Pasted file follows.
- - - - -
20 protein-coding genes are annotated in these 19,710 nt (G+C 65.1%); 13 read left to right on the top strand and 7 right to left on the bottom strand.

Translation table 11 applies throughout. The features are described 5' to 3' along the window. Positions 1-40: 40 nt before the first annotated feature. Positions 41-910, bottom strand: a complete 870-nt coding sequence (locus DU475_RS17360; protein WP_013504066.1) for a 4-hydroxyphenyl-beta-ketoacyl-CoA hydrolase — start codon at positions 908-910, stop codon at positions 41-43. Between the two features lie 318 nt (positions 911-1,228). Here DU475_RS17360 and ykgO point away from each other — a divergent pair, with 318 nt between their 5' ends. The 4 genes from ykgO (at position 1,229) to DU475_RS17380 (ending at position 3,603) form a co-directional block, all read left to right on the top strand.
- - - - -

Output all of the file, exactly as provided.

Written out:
20 protein-coding genes are annotated in these 19,710 nt (G+C 65.1%); 13 read left to right on the top strand and 7 right to left on the bottom strand.

Translation table 11 applies throughout. The features are described 5' to 3' along the window. Positions 1-40: 40 nt before the first annotated feature. Positions 41-910, bottom strand: a complete 870-nt coding sequence (locus DU475_RS17360; protein WP_013504066.1) for a 4-hydroxyphenyl-beta-ketoacyl-CoA hydrolase — start codon at positions 908-910, stop codon at positions 41-43. Between the two features lie 318 nt (positions 911-1,228). Here DU475_RS17360 and ykgO point away from each other — a divergent pair, with 318 nt between their 5' ends. The 4 genes from ykgO (at position 1,229) to DU475_RS17380 (ending at position 3,603) form a co-directional block, all read left to right on the top strand.